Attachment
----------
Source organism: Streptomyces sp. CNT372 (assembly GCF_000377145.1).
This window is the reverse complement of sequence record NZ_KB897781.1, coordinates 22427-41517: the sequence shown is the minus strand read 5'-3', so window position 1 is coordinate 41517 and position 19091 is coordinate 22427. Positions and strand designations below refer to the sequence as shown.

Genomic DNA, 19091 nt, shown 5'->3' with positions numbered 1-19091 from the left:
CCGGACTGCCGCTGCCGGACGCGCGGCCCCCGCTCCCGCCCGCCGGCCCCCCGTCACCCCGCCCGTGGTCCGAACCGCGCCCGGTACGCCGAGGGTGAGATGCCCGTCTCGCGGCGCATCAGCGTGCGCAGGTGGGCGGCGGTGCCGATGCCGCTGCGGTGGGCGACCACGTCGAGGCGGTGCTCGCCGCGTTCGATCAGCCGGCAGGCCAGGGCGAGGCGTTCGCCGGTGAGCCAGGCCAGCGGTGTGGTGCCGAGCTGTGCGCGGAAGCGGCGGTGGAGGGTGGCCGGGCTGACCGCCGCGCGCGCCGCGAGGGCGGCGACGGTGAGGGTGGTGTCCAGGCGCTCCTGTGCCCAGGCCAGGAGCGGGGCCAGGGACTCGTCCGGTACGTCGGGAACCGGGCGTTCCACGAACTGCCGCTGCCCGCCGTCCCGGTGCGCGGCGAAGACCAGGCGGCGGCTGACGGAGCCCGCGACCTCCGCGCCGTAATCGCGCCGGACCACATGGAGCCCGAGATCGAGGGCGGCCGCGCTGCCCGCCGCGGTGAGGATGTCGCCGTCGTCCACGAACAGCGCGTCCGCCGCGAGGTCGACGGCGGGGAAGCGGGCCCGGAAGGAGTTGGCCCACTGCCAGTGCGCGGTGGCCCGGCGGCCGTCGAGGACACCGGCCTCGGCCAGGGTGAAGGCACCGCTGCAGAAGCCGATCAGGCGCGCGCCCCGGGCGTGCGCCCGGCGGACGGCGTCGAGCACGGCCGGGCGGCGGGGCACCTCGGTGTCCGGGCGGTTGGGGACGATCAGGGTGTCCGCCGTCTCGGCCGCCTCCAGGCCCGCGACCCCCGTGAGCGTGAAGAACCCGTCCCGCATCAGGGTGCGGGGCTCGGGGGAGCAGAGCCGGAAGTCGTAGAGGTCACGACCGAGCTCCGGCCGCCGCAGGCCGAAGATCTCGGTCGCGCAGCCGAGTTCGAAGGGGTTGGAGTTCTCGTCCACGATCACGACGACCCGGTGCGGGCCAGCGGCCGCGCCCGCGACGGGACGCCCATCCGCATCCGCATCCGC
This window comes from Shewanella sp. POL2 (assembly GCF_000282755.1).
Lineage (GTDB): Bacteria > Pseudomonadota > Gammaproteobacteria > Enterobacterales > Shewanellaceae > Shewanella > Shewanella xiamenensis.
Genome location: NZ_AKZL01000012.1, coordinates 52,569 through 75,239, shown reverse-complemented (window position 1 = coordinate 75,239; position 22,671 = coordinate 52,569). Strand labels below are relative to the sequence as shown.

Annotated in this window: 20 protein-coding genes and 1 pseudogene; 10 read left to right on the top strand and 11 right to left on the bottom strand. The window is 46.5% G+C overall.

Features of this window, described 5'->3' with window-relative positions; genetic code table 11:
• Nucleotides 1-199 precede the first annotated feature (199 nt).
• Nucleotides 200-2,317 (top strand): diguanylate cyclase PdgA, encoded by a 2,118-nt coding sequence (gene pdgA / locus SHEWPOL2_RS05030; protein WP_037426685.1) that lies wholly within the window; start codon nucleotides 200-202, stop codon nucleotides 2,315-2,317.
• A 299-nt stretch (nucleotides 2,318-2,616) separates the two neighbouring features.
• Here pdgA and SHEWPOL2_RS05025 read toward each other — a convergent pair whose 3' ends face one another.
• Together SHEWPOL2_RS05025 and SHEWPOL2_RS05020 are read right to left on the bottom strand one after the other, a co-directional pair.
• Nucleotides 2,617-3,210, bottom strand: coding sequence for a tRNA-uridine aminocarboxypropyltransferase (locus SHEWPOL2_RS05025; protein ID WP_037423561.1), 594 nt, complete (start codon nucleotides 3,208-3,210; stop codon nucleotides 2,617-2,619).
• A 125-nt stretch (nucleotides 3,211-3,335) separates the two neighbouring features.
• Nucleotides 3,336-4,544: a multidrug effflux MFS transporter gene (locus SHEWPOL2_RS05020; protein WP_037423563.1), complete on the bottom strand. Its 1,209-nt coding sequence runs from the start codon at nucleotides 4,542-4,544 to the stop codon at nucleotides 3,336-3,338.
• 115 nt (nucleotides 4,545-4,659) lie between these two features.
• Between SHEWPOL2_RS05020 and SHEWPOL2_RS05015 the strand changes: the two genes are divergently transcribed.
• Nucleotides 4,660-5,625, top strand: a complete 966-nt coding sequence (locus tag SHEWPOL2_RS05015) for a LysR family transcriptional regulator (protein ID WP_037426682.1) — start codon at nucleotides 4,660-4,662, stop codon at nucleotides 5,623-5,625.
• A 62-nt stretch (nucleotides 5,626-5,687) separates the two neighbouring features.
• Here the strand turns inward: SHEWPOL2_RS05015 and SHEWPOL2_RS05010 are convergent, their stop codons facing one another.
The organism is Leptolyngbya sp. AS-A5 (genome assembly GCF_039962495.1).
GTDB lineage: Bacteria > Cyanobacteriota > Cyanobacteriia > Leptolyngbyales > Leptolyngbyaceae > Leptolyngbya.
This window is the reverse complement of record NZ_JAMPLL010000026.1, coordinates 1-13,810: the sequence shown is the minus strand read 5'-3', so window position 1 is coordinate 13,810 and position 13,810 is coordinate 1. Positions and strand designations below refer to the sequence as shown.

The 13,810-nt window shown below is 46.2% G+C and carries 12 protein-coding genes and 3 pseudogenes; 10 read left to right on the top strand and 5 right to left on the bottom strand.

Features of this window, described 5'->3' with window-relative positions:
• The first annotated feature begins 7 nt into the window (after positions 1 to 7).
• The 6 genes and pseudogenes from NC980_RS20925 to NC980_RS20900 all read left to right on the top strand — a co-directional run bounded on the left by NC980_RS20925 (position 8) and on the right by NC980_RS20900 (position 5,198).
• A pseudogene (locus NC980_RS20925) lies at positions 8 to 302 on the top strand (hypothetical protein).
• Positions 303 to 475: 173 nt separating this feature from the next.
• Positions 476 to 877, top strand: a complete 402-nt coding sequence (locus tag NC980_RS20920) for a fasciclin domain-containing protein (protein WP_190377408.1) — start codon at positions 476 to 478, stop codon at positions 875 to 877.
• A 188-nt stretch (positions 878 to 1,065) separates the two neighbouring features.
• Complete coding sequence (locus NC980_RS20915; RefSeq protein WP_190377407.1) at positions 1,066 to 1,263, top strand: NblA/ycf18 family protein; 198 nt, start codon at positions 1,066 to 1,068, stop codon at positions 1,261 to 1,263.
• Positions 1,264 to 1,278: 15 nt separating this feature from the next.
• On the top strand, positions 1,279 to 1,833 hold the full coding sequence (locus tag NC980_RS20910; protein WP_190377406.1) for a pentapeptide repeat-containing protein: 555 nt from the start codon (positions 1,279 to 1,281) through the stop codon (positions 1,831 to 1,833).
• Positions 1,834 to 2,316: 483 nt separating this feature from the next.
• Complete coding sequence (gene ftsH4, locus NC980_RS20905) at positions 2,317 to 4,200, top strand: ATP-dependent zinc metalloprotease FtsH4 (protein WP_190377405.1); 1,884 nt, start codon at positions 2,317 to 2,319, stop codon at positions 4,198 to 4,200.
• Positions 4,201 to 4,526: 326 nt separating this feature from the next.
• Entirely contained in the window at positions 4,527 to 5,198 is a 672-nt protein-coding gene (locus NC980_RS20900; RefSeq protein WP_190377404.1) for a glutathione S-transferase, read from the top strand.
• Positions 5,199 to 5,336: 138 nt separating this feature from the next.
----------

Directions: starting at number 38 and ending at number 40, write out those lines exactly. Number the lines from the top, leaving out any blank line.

• Complete coding sequence (gene ftsH4, locus NC980_RS20905) at positions 2,317 to 4,200, top strand: ATP-dependent zinc metalloprotease FtsH4 (protein WP_190377405.1); 1,884 nt, start codon at positions 2,317 to 2,319, stop codon at positions 4,198 to 4,200.
• Positions 4,201 to 4,526: 326 nt separating this feature from the next.
• Entirely contained in the window at positions 4,527 to 5,198 is a 672-nt protein-coding gene (locus NC980_RS20900; RefSeq protein WP_190377404.1) for a glutathione S-transferase, read from the top strand.